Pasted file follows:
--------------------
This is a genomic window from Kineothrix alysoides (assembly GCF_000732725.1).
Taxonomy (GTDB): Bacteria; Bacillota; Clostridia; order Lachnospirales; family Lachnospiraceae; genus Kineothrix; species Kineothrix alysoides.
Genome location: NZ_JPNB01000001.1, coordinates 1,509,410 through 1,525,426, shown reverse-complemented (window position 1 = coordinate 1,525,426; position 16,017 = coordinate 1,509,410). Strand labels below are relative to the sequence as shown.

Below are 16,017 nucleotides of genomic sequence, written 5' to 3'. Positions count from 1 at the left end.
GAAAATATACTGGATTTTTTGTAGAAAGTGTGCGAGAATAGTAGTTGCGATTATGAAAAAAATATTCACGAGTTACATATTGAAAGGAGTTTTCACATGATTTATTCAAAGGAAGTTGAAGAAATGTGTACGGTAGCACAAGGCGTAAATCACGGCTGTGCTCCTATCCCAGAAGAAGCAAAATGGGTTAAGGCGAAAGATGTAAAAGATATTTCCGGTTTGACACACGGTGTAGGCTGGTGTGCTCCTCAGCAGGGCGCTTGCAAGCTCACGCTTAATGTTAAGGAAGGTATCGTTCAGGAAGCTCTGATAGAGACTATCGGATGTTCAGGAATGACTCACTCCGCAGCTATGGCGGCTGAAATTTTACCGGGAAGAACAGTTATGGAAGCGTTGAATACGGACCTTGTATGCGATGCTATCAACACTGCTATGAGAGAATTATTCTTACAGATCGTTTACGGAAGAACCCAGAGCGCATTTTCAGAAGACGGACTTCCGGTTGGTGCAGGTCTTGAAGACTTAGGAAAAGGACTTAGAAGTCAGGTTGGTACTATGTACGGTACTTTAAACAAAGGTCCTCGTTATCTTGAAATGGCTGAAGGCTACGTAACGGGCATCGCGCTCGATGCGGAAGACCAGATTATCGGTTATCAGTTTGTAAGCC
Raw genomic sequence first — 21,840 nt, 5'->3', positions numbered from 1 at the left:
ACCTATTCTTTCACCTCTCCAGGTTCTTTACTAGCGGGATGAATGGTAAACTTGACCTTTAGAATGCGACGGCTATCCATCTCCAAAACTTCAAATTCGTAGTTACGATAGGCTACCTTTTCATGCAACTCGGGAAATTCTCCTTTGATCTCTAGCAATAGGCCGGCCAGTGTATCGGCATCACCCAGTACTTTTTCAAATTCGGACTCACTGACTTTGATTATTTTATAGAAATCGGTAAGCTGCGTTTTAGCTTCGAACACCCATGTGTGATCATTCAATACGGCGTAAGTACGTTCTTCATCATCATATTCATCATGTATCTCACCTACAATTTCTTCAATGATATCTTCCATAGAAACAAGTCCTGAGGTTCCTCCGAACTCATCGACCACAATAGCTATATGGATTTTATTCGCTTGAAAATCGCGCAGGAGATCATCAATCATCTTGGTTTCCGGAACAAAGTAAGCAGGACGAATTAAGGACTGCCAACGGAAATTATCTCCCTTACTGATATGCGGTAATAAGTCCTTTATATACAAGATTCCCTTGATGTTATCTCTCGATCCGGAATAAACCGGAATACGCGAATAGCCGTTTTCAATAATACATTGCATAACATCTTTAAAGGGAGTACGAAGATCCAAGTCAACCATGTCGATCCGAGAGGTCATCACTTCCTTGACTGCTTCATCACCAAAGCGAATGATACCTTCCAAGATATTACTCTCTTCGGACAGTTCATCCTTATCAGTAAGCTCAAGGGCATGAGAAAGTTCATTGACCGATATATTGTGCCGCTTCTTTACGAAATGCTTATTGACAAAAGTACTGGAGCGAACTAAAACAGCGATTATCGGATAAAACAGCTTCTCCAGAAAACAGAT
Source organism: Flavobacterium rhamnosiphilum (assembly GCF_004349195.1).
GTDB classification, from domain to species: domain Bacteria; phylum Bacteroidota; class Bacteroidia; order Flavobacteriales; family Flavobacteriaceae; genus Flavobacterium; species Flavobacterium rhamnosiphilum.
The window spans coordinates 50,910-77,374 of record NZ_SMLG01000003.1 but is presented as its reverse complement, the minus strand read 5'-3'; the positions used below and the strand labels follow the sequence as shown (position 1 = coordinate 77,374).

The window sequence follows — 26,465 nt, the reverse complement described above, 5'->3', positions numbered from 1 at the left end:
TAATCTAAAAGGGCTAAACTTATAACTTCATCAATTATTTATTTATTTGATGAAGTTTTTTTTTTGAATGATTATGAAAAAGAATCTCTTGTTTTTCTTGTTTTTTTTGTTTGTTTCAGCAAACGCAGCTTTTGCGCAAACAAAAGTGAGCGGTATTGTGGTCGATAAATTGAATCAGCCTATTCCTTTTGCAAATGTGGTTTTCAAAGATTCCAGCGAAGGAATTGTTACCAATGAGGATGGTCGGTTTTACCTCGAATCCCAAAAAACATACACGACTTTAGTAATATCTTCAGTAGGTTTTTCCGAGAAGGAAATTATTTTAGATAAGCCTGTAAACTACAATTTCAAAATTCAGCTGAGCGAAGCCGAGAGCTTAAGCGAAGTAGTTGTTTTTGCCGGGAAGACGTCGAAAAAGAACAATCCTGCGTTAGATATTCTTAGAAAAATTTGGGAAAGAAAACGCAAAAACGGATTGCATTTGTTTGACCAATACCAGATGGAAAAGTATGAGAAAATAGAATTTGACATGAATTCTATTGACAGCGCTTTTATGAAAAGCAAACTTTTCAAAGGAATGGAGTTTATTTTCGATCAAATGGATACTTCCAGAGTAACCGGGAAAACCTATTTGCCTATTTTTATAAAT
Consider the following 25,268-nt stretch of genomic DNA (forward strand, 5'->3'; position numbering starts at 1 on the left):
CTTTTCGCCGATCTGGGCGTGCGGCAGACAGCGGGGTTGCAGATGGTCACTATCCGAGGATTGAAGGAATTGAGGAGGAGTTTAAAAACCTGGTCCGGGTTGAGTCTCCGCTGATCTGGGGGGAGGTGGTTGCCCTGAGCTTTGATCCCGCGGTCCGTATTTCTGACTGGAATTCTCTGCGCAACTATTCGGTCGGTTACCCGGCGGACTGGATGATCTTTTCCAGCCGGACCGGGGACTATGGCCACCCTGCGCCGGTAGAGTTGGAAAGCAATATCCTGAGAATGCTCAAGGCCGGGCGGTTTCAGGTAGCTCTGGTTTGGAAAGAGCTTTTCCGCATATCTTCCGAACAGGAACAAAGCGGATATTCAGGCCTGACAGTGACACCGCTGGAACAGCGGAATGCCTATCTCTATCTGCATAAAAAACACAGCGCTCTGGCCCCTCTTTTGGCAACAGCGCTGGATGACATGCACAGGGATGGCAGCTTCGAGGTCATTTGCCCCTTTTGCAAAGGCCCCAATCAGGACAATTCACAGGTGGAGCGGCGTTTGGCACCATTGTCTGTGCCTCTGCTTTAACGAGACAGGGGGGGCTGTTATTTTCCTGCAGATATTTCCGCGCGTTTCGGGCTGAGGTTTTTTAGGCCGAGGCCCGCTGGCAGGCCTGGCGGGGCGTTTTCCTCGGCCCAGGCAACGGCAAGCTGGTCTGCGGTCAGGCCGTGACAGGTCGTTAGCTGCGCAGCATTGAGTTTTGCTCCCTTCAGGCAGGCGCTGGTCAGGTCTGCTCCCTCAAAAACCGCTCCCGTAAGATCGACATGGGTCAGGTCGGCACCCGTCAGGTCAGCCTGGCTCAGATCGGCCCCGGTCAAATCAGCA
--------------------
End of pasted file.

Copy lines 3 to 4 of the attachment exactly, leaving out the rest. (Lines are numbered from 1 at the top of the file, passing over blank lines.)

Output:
Genome location: NZ_JPNB01000001.1, coordinates 1,509,410 through 1,525,426, shown reverse-complemented (window position 1 = coordinate 1,525,426; position 16,017 = coordinate 1,509,410). Strand labels below are relative to the sequence as shown.

Below are 16,017 nucleotides of genomic sequence, written 5' to 3'. Positions count from 1 at the left end.